Compared with crashes with motor vehicles, single-bicycle crashes are an under-recognised contributor to cycling injury and the aetiology is poorly understood. Using an in-depth crash investigation technique, this study describes the crash characteristics and patient outcomes of a sample of cyclists admitted to hospital following on-road bicycle crashes. Enrolled cyclists completed a structured interview, and injury details and patient outcomes were extracted from trauma registries. Single-bicycle crashes (n=62) accounted for 48% of on-road crashes and commonly involved experienced cyclists. Common single-bicycle crash types included loss-of-control events, interactions with tram tracks, striking potholes or objects or resulting from mechanical issues with the bicycle. To address single-bicycle crashes, targeted countermeasures are required for each of these specific crash types.
- functional outcome
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The health benefits of cycling are well established1 and governments and cycling-bodies continue to advocate for increased cycling participation globally.2–4 However, cycling injury rates are on the rise.5–7 Understanding the characteristics of cyclist crashes is critical to developing targeted countermeasures to reduce their occurrence. The literature on crash avoidance strategies for cyclists has mainly focused on collisions with motor vehicles.8–10 Given the increasing rate of single-bicycle fatalities both in Australia and the Netherlands, more information on the characteristics of these crashes is needed.11 12
Single-bicycle crashes are known to be under-reported in police data and thus existing studies of single-bicycle crashes that rely on police data may not accurately represent the extent or nature of the problem.13 14 Furthermore, prior studies of cyclist crashes that have included single-bicycle crashes have commonly focused on multivehicle crashes or crash locations8 15 16 or have been reliant on police or hospital-coded information and thus have not been able to provide detailed insights into single-bicycle crashes.17 To address this knowledge gap, this study aimed to investigate the crash characteristics of a sample of cyclists admitted to hospital following an on-road single-bicycle collision.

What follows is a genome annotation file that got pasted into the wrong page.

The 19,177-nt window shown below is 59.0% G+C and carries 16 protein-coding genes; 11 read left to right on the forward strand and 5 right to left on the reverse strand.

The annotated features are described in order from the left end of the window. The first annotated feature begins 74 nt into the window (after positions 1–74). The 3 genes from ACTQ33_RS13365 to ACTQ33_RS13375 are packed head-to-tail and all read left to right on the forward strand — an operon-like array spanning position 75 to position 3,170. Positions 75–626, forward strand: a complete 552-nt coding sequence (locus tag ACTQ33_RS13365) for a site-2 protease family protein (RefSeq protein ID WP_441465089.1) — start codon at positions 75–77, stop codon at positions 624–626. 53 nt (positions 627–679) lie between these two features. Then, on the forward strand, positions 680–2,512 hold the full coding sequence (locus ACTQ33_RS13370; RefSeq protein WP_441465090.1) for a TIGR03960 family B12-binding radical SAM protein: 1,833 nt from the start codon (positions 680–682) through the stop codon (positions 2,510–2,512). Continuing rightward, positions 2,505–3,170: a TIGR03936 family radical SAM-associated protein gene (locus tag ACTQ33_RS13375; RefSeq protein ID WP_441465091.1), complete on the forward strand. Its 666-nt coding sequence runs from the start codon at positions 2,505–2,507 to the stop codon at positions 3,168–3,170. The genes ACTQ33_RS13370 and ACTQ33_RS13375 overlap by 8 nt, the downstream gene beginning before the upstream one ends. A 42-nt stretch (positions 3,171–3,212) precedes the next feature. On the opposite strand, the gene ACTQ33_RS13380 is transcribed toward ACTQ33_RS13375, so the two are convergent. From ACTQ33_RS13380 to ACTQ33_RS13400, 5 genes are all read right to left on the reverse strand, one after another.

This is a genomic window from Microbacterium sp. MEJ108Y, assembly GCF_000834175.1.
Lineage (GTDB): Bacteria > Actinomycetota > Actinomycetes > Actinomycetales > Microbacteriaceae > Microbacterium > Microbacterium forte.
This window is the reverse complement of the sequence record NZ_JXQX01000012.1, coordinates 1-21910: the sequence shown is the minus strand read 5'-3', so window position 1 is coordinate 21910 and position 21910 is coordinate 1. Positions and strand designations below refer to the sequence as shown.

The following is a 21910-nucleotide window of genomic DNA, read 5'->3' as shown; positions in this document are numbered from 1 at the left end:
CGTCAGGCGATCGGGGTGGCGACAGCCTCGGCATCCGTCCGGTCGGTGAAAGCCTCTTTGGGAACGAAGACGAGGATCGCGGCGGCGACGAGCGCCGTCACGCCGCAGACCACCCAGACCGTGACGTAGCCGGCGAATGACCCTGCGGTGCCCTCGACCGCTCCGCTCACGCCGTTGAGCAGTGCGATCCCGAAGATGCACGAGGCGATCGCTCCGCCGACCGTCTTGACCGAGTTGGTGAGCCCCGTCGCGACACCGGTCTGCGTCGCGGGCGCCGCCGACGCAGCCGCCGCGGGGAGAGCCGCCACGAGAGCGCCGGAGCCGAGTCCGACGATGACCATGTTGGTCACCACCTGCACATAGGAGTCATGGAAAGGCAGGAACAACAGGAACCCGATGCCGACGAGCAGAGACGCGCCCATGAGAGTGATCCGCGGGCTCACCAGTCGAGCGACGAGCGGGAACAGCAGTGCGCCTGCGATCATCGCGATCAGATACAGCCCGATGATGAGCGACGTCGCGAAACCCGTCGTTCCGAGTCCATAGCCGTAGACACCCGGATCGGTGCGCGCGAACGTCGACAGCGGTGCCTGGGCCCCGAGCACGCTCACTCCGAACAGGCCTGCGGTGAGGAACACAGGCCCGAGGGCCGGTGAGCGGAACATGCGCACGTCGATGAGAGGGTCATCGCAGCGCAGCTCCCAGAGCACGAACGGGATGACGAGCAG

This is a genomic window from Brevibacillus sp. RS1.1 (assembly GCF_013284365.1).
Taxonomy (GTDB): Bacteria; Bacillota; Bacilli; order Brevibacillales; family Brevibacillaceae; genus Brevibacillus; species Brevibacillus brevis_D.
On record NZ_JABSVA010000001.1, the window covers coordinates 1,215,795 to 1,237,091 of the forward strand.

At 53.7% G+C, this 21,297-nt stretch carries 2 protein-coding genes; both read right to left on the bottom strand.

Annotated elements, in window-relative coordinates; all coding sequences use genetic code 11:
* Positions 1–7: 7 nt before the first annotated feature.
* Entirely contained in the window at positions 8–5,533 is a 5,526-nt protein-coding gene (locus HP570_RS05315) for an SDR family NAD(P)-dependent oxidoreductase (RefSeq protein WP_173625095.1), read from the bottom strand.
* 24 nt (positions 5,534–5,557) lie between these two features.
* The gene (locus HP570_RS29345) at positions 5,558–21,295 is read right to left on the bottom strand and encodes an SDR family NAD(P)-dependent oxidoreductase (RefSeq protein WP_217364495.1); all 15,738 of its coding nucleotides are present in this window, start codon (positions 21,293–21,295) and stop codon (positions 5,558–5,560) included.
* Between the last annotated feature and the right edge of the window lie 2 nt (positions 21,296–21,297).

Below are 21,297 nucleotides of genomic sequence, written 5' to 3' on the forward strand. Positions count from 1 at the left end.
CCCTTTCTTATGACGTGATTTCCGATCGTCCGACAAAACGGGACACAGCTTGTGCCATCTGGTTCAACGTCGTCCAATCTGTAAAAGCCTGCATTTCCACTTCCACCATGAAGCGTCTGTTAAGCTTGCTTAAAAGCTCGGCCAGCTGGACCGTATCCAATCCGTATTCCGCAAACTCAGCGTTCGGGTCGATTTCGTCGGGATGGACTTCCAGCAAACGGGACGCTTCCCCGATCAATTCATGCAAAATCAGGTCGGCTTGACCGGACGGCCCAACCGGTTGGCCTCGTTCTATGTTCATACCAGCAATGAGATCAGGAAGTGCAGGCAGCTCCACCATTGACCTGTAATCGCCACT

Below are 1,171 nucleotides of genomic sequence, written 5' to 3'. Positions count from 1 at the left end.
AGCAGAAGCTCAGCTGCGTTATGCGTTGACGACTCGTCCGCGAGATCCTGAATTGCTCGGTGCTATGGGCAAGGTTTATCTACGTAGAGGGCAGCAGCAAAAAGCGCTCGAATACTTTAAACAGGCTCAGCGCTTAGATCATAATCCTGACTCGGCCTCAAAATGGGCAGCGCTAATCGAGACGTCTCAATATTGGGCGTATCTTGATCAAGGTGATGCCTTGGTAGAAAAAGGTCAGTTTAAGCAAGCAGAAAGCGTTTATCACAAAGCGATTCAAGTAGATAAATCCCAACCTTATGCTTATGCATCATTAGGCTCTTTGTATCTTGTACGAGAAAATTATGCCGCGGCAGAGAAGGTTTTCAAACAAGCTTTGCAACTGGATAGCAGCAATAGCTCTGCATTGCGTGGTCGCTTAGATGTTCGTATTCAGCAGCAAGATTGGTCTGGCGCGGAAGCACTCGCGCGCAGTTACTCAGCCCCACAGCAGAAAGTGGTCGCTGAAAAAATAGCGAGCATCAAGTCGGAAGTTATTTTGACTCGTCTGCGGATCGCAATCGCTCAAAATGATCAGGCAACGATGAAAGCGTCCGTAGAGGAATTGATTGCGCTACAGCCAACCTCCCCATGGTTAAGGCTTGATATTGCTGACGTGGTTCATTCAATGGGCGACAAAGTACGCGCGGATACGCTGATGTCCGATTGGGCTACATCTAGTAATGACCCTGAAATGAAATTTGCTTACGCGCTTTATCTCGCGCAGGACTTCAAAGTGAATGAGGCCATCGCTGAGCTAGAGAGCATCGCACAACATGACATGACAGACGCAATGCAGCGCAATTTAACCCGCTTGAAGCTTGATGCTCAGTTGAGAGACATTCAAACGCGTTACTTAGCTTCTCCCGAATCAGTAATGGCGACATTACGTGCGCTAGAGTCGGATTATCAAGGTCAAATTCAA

Cycling-related trauma patients were prospectively recruited from two hospitals in Melbourne, Australia. The hospitals, The Alfred and the Royal Melbourne Hospital, are the two adult major trauma services (Level 1 trauma centre equivalent) for the state of Victoria. Recruitment occurred between 1 January 2013 and 31 December 2013. Our previous study describes the study methods in more detail.8
Patients were invited to participate if they met the following criteria: emergency admission to The Alfred or Royal Melbourne Hospital for more than 24 hours; admitted for management of a cycling-related injury and eligible for registration on the Victorian State Trauma Registry (VSTR) or the Victorian Orthopaedic Trauma Outcomes Registry (VOTOR). Inclusion criteria for these registries have been described previously.8 Cyclists who had crashes that occurred off-road were excluded from this study.
Recruited cyclists completed a structured interview during their hospital stay. This interview has been detailed previously.8 A trained research nurse conducted the interview with the cyclist which included questions about demographic details, a precise description of the crash circumstances, potential risk factors identified from the literature and the events leading to the crash. Based on the event description, single-bicycle crashes were grouped into five categories: loss-of-control (including sudden braking events to avoid another vehicle and loss of control events in either dry or wet/slippery conditions), interaction with tram tracks, struck object/pothole, bicycle mechanical issue or other.
VSTR and VOTOR data linkage
Data from the structured interview were linked with data collected by the VSTR and VOTOR. Details on these registries, data linkage and information extracted have been described previously.8 Injuries were coded using the International Classification of Diseases 10th Revision—Australian Modification (ICD-10-AM). Functional recovery was quantified using the Glasgow Outcome Scale-Extended (GOS-E), with a GOS-E score of 8 (upper good recovery) representing return to preinjury function.18 Return to work/study (yes/no), defined as returning to work in any capacity or role, was collected for patients who reported working for income prior to injury.